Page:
Food Security

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BACKGROUND

 

“Food security exists when all people, at all times, have physical and economic access to sufficient, safe and nutritious food that meets their dietary needs and food preferences for an active and healthy life” 1 (FAO, 1996)

Food Security

In order for a population to be considered food secure, they have to have access to nutritious, yet affordable food. They also have to be protected against future disruptions to the access of adequate food.  This definition of food security can also be broken up into four main components:  availability, access, utilization, and stability.(ftp://ftp.fao.org/es/esa/policybriefs/pb_02.pdf )

Food availability: amount, type, and quality of food a community, household, or individual has available to consume.

Food access: ability of a unit to obtain access to the type, quality, and quantity of food it requires.  The subcomponents of access are affordability, allocation and preference.

Food utilization: individual or household capacity to consume and benefit from food.  The three subcomponents are nutritional value, food safety and social value.

Food system stability: to be food secure, an individual, household or population must have access to adequate food at all times. They should not risk losing food as a consequence of sudden shocks or cyclical events. Leverages both availability and access dimensions of food security.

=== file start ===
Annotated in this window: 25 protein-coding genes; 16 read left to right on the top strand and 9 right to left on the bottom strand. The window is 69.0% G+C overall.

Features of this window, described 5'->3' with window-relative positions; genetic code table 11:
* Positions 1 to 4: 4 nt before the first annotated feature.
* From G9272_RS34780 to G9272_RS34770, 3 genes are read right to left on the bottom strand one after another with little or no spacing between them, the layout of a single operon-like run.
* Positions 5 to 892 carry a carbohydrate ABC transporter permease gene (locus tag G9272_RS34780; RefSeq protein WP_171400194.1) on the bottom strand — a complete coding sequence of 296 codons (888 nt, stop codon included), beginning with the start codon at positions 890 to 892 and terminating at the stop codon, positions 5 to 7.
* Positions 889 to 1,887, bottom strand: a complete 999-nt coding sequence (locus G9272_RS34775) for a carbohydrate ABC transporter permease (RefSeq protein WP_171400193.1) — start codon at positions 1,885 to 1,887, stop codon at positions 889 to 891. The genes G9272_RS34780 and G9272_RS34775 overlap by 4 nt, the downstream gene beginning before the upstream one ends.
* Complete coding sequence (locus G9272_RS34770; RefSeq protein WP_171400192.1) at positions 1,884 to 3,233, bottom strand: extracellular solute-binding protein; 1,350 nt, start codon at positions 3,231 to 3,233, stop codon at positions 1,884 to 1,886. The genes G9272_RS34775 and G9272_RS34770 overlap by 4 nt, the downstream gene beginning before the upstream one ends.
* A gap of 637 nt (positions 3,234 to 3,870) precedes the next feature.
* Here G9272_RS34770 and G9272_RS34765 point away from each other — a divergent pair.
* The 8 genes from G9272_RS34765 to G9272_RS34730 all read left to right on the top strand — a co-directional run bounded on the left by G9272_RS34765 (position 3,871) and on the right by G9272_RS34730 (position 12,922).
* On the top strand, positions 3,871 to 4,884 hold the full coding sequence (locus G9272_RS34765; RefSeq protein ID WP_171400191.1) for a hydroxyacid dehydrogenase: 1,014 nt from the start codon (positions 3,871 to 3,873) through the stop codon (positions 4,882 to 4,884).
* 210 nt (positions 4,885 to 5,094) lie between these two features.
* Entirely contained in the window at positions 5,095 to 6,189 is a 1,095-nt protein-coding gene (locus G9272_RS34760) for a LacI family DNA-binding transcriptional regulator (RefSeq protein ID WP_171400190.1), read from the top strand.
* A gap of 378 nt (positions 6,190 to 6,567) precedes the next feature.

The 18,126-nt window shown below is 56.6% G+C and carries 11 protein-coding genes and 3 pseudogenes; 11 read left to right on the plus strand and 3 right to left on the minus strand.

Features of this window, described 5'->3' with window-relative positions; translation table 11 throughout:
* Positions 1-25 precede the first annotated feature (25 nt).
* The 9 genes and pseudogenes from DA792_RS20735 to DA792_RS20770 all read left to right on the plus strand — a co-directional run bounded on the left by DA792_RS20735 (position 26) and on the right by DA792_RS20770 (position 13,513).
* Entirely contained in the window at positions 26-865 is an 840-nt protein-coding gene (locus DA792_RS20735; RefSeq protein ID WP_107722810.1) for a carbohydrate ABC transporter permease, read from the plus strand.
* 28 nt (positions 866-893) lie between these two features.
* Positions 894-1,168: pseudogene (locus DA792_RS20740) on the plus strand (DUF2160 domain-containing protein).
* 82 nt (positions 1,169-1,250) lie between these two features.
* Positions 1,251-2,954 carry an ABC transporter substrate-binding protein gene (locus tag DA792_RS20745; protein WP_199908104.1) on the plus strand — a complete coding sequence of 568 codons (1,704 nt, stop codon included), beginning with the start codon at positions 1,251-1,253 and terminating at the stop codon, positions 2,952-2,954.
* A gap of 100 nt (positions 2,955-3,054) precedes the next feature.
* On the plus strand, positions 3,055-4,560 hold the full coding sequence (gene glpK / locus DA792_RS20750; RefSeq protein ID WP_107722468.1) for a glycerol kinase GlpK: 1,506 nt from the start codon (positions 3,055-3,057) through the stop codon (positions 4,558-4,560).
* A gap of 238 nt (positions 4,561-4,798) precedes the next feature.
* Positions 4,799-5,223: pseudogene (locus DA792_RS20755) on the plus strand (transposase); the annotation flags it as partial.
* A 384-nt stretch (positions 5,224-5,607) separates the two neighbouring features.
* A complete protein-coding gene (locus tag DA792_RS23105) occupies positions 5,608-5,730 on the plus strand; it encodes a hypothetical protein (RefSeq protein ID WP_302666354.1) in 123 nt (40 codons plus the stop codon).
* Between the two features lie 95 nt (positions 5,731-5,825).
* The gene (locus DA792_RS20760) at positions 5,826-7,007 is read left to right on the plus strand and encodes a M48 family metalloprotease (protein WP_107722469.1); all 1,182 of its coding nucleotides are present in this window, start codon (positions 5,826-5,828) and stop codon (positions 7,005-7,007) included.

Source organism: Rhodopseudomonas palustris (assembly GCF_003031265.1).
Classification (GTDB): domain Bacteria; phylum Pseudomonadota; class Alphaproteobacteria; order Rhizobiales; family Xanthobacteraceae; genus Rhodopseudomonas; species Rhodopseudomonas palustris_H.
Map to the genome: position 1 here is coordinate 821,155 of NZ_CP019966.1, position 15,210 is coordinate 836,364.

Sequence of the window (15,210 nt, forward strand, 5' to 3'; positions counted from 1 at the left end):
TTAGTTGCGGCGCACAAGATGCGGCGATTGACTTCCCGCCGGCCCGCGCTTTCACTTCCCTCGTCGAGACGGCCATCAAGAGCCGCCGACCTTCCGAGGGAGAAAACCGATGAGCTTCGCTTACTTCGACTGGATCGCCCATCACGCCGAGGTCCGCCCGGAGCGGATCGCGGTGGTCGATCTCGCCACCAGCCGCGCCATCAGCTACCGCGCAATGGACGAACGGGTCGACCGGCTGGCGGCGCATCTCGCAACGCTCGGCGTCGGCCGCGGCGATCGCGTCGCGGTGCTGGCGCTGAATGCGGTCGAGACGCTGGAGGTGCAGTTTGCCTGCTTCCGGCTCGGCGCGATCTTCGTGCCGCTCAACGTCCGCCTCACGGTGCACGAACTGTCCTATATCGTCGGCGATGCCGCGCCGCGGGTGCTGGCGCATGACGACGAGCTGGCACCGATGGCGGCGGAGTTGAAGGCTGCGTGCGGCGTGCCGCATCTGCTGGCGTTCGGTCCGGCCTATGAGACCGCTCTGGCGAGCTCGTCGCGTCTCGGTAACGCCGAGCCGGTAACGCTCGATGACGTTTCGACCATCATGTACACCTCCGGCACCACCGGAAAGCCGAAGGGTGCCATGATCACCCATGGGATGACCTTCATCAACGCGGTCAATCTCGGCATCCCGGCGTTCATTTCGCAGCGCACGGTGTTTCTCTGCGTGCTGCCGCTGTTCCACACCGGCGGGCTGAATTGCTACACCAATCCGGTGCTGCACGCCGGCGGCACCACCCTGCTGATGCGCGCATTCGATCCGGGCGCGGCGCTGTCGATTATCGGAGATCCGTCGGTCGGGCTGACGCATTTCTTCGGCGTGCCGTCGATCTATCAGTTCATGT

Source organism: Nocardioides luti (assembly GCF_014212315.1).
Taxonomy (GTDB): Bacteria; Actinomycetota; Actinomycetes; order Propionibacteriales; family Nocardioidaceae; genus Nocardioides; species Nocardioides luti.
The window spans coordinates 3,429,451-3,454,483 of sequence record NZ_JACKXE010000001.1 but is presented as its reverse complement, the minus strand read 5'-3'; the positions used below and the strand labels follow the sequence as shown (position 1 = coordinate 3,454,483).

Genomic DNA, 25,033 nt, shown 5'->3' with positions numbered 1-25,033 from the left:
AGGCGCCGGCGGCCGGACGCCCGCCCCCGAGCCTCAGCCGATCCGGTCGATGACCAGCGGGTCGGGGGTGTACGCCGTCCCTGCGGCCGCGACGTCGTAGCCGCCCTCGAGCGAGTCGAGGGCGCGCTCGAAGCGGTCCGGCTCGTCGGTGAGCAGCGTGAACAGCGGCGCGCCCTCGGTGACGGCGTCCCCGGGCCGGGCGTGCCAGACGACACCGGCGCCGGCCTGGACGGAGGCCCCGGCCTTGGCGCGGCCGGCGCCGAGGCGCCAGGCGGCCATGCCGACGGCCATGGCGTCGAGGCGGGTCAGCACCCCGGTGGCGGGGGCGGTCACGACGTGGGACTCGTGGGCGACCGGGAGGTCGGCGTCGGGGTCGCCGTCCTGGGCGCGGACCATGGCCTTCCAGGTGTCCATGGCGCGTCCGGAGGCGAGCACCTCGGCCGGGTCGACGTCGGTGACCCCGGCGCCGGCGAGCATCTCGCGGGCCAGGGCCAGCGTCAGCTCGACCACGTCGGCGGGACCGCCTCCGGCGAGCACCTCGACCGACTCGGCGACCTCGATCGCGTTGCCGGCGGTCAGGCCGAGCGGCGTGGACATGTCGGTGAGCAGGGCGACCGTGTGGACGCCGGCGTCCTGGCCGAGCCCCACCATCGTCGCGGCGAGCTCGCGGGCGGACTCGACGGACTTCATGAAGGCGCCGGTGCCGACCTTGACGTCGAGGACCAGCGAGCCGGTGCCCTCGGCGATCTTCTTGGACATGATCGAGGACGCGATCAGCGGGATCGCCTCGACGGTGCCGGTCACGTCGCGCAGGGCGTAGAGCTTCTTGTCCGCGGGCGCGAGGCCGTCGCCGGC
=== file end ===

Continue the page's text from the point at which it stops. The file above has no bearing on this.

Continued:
Figure 1: Three components of food security 3
 
The relationship between the food availability, access and utilization components is dynamic. However “food availability is necessary but not sufficient for access, and access is necessary but not sufficient for utilization” (Webb et al., 2006). Thus there may be food in the markets, but if it’s too expensive, then people are food insecure. 

The Food Supply

Climate is a particularly important driver of food system performance at the agriculture end of the food chain. It can affect the quantities and types of food produced as well as production-related income. Agriculture provides the primary source of livelihood for 36 percent of the world’s total workforce. In the heavily populated countries of Asia and the Pacific, this share ranges from 40 to 50 percent, and in sub-Saharan Africa, two-thirds of the working population still make their living from agriculture (ILO, 2007). If agricultural production in the low-income developing countries of Asia and Africa is adversely affected by climate change, the livelihoods of large numbers of the rural poor will be put at risk and their vulnerability to food insecurity increased. 4

The food security implications of changes in agricultural production patterns and performance are of two kinds:

  •  Impacts on the production of food will affect food supply at the global and local levels. Globally, higher yields in temperate regions could offset lower yields in tropical regions. However, in many low-income countries with limited financial capacity to trade and high dependence on their own production to cover food requirements, it may not be possible to offset declines in local supply without increasing reliance on food aid.
  •  Impacts on all forms of agricultural production will affect livelihoods and access to food. Producer groups that are less able to deal with climate change, such as the rural poor in developing countries, risk having their safety and welfare compromised. Other food system processes, such as food processing, distribution, acquisition, preparation and consumption, are as important for food security as food and agricultural production are. Technological advances and the development of long-distance marketing chains that move produce and packaged foods throughout the world at high speed and relatively low cost have made overall food system performance far less dependent on climate than it was 200 years ago.